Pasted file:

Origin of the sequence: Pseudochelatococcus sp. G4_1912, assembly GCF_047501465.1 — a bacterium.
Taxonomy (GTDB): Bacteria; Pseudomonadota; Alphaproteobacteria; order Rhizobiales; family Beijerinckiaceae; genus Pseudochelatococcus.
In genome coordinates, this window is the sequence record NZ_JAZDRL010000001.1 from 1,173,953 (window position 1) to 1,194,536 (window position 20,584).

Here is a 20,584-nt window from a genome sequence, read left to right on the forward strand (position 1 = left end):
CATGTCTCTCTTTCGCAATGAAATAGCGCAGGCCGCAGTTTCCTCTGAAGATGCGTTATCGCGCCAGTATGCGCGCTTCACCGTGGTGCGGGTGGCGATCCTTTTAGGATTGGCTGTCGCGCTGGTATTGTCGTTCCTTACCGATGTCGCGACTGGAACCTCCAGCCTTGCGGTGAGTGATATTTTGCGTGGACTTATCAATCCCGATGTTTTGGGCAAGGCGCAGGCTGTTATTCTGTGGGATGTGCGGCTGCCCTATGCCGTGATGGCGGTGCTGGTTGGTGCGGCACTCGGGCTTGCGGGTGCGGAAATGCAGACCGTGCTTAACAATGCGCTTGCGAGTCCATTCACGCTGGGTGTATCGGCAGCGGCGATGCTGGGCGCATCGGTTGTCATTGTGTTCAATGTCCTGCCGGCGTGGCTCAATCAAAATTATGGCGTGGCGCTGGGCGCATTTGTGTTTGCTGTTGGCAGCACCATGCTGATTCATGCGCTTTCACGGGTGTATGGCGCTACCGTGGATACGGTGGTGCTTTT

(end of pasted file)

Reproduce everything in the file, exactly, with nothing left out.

Origin of the sequence: Pseudochelatococcus sp. G4_1912, assembly GCF_047501465.1 — a bacterium.
Taxonomy (GTDB): Bacteria; Pseudomonadota; Alphaproteobacteria; order Rhizobiales; family Beijerinckiaceae; genus Pseudochelatococcus.
In genome coordinates, this window is the sequence record NZ_JAZDRL010000001.1 from 1,173,953 (window position 1) to 1,194,536 (window position 20,584).

Here is a 20,584-nt window from a genome sequence, read left to right on the forward strand (position 1 = left end):
CATGTCTCTCTTTCGCAATGAAATAGCGCAGGCCGCAGTTTCCTCTGAAGATGCGTTATCGCGCCAGTATGCGCGCTTCACCGTGGTGCGGGTGGCGATCCTTTTAGGATTGGCTGTCGCGCTGGTATTGTCGTTCCTTACCGATGTCGCGACTGGAACCTCCAGCCTTGCGGTGAGTGATATTTTGCGTGGACTTATCAATCCCGATGTTTTGGGCAAGGCGCAGGCTGTTATTCTGTGGGATGTGCGGCTGCCCTATGCCGTGATGGCGGTGCTGGTTGGTGCGGCACTCGGGCTTGCGGGTGCGGAAATGCAGACCGTGCTTAACAATGCGCTTGCGAGTCCATTCACGCTGGGTGTATCGGCAGCGGCGATGCTGGGCGCATCGGTTGTCATTGTGTTCAATGTCCTGCCGGCGTGGCTCAATCAAAATTATGGCGTGGCGCTGGGCGCATTTGTGTTTGCTGTTGGCAGCACCATGCTGATTCATGCGCTTTCACGGGTGTATGGCGCTACCGTGGATACGGTGGTGCTTTT